Husband and wife duo Amadou & Mariam have been making music since they first met over thirty years ago at the Institute for Young Blind People in Bamako, Mali.
Also known as "the blind couple from Mali," Amadou Bagayoko and Mariam Doumbia's style of Afro-blues has hit a chord with audiences in recent years. The two are renown for their live shows, especially their festival performances.
For their sixth album Welcome To Mali, Amadou & Mariam put more of a pop spin on their unique mixture of traditional Mali song with various instruments from around the world.
The opening "Sabali" is a noticeable departure for the duo, electing for Mariam's innocent vocals to solo against an electro-pop background. Unfortunately, it's the only song of its kind, and one wonders why it was included when the rest of the album follows the well-known A&M sound.
Welcome To Mali is very pleasant to the ears, despite the fact that many of Amadou & Mariam's stateside listeners probably couldn't understand any of the lyrics. No bother. The beauty of the couple's music is that it's so positive that one couldn't help feel joyous while listening to the wooden-keyed balafon and the flute turtle in "Magossa" or the kora and organ in "Djuru" or the djembe and Malian violin in "Bozos."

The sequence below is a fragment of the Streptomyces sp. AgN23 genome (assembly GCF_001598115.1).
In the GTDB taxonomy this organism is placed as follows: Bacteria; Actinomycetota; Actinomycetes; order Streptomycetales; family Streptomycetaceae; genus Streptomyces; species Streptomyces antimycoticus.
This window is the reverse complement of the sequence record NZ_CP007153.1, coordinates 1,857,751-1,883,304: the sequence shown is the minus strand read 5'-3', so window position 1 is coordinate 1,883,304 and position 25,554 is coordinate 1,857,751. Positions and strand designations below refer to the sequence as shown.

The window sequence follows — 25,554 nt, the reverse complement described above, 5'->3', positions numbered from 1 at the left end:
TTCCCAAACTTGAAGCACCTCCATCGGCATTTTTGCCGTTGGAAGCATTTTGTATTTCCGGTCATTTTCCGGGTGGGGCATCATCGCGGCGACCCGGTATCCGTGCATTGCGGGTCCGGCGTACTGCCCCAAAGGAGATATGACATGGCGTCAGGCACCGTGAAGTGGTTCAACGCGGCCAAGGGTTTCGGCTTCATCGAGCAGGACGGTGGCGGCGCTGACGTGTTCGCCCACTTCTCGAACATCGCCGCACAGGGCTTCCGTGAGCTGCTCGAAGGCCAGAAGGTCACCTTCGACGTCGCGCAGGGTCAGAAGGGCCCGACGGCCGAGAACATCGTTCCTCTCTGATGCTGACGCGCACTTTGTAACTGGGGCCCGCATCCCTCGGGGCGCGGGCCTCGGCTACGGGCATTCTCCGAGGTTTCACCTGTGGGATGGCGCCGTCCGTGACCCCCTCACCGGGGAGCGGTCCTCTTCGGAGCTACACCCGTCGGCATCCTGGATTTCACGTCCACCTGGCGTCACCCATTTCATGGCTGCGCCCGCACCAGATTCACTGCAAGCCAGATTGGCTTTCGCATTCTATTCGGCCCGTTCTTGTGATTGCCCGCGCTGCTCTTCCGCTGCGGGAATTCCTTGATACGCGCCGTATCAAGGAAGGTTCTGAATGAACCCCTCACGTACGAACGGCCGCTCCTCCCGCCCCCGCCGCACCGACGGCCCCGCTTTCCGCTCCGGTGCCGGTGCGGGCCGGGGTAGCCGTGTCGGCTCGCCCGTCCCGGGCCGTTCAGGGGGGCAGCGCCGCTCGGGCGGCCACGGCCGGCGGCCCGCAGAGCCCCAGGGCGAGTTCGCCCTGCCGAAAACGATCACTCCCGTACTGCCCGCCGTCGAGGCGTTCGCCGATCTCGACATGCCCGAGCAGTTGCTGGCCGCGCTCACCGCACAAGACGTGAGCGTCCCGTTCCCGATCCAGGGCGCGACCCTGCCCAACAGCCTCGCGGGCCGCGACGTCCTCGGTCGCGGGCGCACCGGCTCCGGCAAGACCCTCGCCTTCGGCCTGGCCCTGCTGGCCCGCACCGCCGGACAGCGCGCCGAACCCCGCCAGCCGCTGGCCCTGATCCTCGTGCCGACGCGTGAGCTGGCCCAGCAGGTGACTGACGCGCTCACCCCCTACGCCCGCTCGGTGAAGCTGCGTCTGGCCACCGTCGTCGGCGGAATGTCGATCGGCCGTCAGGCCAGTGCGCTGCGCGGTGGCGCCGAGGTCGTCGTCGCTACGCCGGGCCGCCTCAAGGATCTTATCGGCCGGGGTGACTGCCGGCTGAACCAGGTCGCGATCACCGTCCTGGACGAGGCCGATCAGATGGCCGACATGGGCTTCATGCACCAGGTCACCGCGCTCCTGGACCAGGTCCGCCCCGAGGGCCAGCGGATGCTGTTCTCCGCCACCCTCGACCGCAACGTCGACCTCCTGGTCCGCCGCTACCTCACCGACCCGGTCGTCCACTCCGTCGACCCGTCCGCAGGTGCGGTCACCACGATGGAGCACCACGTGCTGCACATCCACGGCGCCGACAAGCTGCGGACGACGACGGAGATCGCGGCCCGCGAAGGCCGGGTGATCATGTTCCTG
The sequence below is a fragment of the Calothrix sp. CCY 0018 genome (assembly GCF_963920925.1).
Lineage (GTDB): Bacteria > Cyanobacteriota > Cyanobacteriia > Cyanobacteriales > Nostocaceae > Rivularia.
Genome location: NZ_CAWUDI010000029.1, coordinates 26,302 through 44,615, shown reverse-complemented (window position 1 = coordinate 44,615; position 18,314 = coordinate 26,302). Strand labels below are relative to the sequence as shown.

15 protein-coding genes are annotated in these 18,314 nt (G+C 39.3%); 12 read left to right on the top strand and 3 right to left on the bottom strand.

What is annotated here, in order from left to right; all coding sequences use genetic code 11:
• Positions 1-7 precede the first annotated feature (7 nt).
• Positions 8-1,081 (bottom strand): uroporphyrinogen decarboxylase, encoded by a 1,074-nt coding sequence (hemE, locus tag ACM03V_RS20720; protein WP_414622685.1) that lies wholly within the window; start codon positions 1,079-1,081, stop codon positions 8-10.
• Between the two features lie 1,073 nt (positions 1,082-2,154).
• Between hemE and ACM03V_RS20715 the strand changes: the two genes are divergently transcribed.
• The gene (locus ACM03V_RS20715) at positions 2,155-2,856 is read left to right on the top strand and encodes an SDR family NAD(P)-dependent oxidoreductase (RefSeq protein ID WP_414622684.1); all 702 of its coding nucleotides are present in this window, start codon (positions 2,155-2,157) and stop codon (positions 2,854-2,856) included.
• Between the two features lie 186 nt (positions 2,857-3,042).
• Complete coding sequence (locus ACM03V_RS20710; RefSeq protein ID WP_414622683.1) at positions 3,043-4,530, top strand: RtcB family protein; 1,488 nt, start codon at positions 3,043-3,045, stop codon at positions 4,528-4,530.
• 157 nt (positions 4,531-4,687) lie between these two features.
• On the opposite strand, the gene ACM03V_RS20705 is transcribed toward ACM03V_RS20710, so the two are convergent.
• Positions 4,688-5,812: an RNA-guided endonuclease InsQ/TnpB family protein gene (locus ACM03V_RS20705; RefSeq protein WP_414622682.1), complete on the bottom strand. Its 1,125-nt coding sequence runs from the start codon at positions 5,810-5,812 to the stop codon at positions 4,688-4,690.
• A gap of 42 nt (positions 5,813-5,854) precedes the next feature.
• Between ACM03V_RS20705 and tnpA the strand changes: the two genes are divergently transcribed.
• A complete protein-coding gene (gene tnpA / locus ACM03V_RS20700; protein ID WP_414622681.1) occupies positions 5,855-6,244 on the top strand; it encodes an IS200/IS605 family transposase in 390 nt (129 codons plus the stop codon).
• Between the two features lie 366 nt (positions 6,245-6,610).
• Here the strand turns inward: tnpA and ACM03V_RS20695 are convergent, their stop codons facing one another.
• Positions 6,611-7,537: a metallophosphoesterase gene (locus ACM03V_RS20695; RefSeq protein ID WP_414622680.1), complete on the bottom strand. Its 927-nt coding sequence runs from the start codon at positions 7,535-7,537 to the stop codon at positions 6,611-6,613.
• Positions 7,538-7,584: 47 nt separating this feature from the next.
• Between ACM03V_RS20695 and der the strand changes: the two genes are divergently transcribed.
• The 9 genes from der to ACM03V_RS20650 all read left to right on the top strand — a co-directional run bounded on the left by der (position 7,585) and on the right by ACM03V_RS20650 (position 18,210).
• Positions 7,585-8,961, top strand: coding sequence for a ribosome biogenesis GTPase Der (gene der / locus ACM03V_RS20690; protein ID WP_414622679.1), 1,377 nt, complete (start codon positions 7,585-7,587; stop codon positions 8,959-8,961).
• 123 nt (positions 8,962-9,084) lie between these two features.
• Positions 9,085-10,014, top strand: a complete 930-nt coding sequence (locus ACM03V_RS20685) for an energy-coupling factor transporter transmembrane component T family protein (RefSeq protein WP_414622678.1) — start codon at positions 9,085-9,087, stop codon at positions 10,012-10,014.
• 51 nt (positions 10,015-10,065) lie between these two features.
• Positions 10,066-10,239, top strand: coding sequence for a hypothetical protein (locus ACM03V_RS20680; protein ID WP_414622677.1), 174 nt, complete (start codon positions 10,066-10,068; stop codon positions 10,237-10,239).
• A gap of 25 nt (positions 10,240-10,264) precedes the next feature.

Much of the album is celebratory, and it would be painful not to dance and simply sit still, especially during more rousing songs like "Djama" and the very energetic "Masiteladi."
There is only one English-language track, which is the romantic pseudo-ballad duet "I Follow You (Nia Na Fin)" that is surprisingly very touching and very catchy, with Amadou singing "I think of you every day, every night / I think of you every time, every where."
Amadou & Mariam make the kind of music that transcends genre and taste, and Welcome To Mali could also have been titled "Welcome To Dance."